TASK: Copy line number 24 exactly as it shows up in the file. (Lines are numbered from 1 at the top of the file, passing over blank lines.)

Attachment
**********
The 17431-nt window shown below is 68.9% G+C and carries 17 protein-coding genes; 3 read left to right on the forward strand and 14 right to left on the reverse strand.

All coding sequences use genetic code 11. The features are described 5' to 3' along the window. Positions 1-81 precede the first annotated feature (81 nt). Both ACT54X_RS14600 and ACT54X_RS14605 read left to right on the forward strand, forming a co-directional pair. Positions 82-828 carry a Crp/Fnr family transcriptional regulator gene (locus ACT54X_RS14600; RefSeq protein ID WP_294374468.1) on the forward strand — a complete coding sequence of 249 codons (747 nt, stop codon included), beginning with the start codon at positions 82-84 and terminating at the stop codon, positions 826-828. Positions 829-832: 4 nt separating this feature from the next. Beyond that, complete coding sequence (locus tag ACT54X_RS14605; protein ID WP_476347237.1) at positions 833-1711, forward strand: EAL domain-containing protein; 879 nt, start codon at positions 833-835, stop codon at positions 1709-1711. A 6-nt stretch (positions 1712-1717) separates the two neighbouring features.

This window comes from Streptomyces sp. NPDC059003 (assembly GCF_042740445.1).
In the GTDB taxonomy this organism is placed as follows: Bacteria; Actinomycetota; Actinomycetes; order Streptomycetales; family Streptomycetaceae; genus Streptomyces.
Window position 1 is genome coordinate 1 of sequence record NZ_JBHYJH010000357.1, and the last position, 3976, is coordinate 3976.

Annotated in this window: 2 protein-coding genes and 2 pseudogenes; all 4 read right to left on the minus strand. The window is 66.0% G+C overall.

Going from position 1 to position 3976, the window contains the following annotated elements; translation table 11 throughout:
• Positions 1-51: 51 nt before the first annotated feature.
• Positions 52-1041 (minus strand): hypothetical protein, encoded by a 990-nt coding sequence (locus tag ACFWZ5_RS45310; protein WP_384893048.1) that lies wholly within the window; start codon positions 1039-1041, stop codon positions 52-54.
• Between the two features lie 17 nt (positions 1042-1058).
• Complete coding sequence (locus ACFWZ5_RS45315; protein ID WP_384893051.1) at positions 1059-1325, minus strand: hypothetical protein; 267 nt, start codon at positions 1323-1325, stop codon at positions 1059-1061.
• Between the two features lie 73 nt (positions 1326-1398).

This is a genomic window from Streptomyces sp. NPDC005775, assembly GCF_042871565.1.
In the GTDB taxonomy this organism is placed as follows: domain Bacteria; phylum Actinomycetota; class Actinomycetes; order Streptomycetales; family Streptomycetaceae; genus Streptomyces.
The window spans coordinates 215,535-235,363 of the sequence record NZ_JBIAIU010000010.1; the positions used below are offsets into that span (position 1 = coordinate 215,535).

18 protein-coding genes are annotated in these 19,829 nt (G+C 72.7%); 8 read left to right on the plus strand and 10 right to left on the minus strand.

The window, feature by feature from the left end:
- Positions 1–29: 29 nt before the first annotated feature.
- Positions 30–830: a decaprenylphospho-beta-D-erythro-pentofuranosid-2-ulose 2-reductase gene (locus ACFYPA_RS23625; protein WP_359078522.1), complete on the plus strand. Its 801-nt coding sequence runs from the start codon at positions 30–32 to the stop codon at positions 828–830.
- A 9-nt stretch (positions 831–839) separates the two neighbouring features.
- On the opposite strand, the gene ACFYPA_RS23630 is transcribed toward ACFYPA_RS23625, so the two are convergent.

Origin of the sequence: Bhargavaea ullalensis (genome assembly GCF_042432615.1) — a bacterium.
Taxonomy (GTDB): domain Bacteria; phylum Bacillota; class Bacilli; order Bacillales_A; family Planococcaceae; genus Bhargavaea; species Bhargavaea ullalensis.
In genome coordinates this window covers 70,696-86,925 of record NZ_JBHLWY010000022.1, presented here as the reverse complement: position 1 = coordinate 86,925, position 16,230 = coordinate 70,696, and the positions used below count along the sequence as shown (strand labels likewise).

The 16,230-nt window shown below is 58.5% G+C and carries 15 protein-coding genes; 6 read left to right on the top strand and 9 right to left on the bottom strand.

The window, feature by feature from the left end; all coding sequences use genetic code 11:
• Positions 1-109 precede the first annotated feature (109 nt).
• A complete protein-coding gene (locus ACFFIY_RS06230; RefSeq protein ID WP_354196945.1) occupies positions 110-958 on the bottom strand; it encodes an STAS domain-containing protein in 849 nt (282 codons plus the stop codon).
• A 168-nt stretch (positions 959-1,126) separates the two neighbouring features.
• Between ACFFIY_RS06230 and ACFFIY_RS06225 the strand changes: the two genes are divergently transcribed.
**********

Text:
In genome coordinates this window covers 70,696-86,925 of record NZ_JBHLWY010000022.1, presented here as the reverse complement: position 1 = coordinate 86,925, position 16,230 = coordinate 70,696, and the positions used below count along the sequence as shown (strand labels likewise).